You and/or your business are potentially liable for the damage. You can protect yourself against these risks with the right insurance coverage. Here is an explanation of the insurance policies that may cover the damage done in this kind of an accident:
Damage to Other People, Their Property, and the Environment
Liability coverage protects drone owners against bodily injuries and property damage to other people’s property resulting from a drone accident. If you own a drone for commercial purposes and have no other drone insurance, liability coverage is a must-have. Liability coverage will protect your business from damage claims for property damage and bodily injury resulting from the commercial operation of your drone.
The limits for coverage for liability start at $500,000, though some brokers will negotiate it up to $10,000,000 per occurrence, though it depends on the business and the clients’ needs. The coverage limits also depend on the broker’s underwriting criteria.
Professional UA pilots have liability insurance to protect themselves against liability and to show they are serious and reputable. If you are a recreational drone owner or operator, you may be covered by your homeowner’s policy or renter’s policy. You should confirm that with your insurance agent and make sure you add coverage if you do not have it already. However, you may have trouble getting coverage unless you are a professional pilot.
Non-Owner Drone Operator
Non-Owned coverage protects the operator of a drone when the operator is not the owner. Non-Owned liability coverage protects an operator against damage and injuries that occur from operating a drone that is owned by someone else. If your business operates any drone that you do not own, you need Non-Owned liability coverage. The limit on Non-Owned liability coverage is usually the same as the owner’s liability limit.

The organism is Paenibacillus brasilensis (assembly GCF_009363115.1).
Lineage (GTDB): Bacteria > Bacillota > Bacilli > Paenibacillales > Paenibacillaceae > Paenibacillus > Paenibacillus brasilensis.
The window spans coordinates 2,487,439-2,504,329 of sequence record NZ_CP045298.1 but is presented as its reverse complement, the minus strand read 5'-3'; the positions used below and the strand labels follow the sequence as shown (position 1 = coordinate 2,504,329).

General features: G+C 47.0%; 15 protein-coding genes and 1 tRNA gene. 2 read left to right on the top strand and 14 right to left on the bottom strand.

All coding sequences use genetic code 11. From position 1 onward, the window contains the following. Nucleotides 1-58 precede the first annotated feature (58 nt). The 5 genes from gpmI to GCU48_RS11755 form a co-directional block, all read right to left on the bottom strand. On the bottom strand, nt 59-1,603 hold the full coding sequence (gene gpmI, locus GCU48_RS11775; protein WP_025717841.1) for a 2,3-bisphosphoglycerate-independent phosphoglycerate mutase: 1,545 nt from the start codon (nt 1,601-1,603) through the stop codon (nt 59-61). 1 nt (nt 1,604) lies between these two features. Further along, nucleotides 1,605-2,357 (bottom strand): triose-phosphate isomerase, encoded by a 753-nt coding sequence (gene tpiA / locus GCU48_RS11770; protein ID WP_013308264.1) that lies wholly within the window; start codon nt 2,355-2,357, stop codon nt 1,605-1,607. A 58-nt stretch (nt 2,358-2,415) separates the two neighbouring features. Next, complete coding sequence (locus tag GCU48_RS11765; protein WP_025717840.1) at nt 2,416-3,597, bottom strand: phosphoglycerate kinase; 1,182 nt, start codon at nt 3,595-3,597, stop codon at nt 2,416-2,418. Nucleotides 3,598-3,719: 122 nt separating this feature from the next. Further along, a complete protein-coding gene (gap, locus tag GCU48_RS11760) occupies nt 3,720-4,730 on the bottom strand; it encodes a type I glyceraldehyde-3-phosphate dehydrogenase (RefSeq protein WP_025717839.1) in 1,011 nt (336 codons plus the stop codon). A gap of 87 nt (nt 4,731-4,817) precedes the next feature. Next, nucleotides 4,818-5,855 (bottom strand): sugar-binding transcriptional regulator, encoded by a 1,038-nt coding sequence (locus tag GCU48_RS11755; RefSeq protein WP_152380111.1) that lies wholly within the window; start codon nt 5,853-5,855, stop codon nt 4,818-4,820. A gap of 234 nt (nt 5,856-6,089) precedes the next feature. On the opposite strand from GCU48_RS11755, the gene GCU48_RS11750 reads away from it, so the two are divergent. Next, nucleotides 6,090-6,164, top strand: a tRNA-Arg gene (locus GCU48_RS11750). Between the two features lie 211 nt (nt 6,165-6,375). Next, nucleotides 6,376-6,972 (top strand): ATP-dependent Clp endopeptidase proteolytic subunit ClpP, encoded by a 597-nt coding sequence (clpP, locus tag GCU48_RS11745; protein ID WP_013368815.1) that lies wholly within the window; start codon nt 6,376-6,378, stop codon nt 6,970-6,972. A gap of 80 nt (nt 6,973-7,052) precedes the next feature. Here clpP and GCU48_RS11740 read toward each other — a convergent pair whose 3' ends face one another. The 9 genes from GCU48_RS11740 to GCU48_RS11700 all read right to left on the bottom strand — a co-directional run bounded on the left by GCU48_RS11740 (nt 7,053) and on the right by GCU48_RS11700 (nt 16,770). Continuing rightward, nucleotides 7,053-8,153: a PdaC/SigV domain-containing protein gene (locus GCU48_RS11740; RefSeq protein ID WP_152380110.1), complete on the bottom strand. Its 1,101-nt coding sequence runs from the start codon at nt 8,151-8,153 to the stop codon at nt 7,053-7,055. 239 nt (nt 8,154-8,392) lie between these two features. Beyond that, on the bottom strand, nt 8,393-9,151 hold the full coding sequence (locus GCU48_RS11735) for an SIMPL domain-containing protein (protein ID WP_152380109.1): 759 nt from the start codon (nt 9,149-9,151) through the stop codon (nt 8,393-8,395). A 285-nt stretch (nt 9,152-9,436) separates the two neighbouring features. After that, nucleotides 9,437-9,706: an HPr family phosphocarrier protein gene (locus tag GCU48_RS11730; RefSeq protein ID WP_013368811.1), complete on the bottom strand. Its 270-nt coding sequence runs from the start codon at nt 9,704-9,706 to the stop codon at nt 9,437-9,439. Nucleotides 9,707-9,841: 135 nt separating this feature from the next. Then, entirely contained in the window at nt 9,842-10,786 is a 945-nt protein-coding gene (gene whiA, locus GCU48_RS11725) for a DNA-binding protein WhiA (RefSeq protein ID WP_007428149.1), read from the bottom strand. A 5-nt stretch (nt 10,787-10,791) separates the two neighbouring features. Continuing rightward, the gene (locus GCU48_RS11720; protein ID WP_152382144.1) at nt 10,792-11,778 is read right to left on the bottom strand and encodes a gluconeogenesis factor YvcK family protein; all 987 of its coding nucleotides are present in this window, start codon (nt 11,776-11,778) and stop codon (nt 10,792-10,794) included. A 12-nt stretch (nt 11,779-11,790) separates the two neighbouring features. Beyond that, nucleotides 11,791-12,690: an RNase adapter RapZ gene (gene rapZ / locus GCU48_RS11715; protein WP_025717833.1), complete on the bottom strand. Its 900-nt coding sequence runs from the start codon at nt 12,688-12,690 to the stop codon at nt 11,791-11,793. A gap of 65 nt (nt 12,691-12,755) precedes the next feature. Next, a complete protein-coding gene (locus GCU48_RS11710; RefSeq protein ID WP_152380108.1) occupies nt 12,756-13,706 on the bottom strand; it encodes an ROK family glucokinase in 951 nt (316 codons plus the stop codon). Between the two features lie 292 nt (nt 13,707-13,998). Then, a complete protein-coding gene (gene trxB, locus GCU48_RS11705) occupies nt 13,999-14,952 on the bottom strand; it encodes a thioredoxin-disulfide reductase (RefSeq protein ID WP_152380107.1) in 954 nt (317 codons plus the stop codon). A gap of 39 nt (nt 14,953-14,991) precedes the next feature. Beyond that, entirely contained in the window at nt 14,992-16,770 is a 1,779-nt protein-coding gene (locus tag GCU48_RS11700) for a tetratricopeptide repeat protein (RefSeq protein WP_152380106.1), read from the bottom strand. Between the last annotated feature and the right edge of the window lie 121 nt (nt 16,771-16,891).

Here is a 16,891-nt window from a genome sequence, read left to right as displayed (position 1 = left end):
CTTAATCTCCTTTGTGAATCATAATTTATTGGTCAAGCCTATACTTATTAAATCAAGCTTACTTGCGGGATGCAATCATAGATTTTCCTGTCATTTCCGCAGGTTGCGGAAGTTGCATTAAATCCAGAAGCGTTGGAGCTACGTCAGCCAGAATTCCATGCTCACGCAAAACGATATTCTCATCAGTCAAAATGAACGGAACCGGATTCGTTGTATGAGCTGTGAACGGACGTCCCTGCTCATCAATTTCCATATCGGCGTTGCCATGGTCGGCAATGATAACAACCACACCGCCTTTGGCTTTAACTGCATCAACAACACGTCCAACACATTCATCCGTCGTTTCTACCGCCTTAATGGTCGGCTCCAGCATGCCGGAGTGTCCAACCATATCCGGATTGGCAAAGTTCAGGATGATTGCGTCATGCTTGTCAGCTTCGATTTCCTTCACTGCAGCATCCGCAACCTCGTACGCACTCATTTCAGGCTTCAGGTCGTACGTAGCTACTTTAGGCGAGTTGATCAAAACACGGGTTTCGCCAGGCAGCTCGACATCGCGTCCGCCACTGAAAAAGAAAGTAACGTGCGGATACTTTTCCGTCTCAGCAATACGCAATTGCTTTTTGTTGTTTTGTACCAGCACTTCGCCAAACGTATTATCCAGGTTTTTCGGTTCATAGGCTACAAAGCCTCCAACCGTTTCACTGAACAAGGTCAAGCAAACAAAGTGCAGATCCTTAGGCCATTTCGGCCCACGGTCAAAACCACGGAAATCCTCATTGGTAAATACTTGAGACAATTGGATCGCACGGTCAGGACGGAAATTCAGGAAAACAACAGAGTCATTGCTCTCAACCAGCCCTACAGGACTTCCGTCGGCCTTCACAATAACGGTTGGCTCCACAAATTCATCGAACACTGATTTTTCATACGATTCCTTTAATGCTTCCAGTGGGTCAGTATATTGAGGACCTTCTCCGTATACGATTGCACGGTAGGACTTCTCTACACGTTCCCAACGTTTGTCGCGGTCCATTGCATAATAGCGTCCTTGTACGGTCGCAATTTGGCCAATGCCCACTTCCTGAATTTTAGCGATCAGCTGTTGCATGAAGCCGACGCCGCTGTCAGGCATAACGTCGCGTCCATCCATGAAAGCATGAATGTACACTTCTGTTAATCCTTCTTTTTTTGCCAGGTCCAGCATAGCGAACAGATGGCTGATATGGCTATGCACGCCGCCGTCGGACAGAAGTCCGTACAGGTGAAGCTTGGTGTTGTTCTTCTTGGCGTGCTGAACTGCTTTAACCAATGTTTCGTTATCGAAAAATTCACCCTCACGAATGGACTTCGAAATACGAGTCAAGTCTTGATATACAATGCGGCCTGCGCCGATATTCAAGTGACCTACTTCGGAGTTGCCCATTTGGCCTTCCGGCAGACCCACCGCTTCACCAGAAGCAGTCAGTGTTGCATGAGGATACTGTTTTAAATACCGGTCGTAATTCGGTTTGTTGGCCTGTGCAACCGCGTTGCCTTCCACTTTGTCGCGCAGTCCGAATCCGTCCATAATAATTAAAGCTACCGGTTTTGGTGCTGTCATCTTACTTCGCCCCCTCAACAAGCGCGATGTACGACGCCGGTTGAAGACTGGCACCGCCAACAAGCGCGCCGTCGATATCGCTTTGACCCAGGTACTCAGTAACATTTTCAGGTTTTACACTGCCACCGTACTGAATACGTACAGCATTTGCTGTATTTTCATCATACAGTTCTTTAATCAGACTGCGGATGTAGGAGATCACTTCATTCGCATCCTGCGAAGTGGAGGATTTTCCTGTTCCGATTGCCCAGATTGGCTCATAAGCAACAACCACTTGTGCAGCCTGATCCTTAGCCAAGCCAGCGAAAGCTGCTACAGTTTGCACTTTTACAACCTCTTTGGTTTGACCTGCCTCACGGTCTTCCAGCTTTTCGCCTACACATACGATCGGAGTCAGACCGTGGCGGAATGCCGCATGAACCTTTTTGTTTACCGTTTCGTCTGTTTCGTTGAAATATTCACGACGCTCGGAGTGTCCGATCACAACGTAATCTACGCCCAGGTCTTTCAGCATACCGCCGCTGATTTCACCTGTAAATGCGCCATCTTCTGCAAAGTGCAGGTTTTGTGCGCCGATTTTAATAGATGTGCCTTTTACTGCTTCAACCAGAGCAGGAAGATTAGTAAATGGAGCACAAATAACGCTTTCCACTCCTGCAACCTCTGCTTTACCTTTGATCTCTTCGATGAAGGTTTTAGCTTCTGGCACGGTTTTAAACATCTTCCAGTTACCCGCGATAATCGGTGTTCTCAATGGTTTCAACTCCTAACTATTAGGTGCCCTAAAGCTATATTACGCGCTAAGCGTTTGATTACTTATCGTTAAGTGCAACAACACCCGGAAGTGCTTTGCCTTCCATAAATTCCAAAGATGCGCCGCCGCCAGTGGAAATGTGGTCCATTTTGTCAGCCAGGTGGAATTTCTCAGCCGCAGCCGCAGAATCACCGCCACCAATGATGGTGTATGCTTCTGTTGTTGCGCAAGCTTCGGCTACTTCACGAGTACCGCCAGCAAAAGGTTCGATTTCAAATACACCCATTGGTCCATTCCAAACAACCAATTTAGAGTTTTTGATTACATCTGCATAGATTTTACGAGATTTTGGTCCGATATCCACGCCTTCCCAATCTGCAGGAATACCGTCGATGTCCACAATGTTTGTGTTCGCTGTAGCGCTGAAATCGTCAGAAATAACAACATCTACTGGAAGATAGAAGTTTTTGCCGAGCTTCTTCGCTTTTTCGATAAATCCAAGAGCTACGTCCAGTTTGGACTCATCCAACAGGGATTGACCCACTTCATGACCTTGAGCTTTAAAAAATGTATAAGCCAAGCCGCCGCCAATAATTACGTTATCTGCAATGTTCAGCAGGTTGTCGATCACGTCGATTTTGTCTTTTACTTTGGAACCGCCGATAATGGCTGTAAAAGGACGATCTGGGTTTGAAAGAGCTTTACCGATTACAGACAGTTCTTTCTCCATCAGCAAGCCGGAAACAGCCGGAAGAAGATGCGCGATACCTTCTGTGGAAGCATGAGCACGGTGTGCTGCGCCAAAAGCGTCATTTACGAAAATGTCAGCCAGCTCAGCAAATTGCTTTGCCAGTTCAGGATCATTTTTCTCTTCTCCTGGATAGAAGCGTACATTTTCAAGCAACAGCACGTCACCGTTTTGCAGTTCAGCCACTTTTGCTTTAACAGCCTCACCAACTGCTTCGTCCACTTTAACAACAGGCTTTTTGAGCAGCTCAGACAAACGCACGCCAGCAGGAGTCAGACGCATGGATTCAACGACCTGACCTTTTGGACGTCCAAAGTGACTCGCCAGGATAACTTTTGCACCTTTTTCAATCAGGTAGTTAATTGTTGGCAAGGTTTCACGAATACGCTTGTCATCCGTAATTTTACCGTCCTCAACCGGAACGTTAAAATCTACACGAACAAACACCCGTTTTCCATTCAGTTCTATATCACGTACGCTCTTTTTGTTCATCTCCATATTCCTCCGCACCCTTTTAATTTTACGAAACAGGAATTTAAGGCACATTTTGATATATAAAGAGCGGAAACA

Damage to Your Drone and Associated Equipment
An accident like this that causes physical damage to the drone and the equipment used to operate it can be covered with drone hull coverage insurance. With drone hull coverage insurance, most of the cost to repair or replace your drone is covered by the insurance policy. It can cover total loss of the drone or the cost to repair damage to the hull, machinery, and equipment. Ground equipment such as computers and ground stations can be insured with a separate ground equipment policy.
If the drone is carrying cameras or other equipment, you need separate insurance called payload insurance in addition to drone hull coverage insurance. It covers physical damage to a scheduled payload.
If you are not the owner of the drone, its equipment or payload, you need non-owner coverage for protection, but you do not need drone hull coverage insurance.
Contact Insure My Drone for More Information
Operating a drone without adequate insurance is very risky. At a minimum, a professional drone operator needs liability insurance and potentially drone hull coverage insurance. Find out what type of drone insurance coverage is best for your drone activity. Call Insure My Drone and speak to one of their professional insurance agents about available coverage and a quote.